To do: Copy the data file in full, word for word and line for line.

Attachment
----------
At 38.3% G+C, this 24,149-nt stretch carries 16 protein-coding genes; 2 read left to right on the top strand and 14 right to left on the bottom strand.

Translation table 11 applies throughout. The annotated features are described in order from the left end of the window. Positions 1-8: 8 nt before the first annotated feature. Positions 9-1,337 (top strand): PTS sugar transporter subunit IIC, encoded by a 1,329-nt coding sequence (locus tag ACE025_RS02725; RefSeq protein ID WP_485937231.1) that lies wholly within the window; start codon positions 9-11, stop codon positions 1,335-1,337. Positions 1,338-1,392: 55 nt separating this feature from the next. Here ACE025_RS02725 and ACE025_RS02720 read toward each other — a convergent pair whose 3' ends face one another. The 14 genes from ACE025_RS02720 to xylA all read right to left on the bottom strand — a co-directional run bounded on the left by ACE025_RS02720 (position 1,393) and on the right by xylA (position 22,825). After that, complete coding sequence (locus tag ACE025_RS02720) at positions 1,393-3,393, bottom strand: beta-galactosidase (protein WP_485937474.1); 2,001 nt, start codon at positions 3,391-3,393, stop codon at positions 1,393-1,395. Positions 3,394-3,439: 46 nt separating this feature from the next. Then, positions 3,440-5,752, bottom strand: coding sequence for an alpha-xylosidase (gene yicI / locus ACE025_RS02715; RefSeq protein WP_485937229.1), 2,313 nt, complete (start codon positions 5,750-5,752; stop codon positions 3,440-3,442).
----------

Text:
At 38.3% G+C, this 24,149-nt stretch carries 16 protein-coding genes; 2 read left to right on the top strand and 14 right to left on the bottom strand.

Translation table 11 applies throughout. The annotated features are described in order from the left end of the window. Positions 1-8: 8 nt before the first annotated feature. Positions 9-1,337 (top strand): PTS sugar transporter subunit IIC, encoded by a 1,329-nt coding sequence (locus tag ACE025_RS02725; RefSeq protein ID WP_485937231.1) that lies wholly within the window; start codon positions 9-11, stop codon positions 1,335-1,337. Positions 1,338-1,392: 55 nt separating this feature from the next. Here ACE025_RS02725 and ACE025_RS02720 read toward each other — a convergent pair whose 3' ends face one another. The 14 genes from ACE025_RS02720 to xylA all read right to left on the bottom strand — a co-directional run bounded on the left by ACE025_RS02720 (position 1,393) and on the right by xylA (position 22,825). After that, complete coding sequence (locus tag ACE025_RS02720) at positions 1,393-3,393, bottom strand: beta-galactosidase (protein WP_485937474.1); 2,001 nt, start codon at positions 3,391-3,393, stop codon at positions 1,393-1,395. Positions 3,394-3,439: 46 nt separating this feature from the next. Then, positions 3,440-5,752, bottom strand: coding sequence for an alpha-xylosidase (gene yicI / locus ACE025_RS02715; RefSeq protein WP_485937229.1), 2,313 nt, complete (start codon positions 5,750-5,752; stop codon positions 3,440-3,442).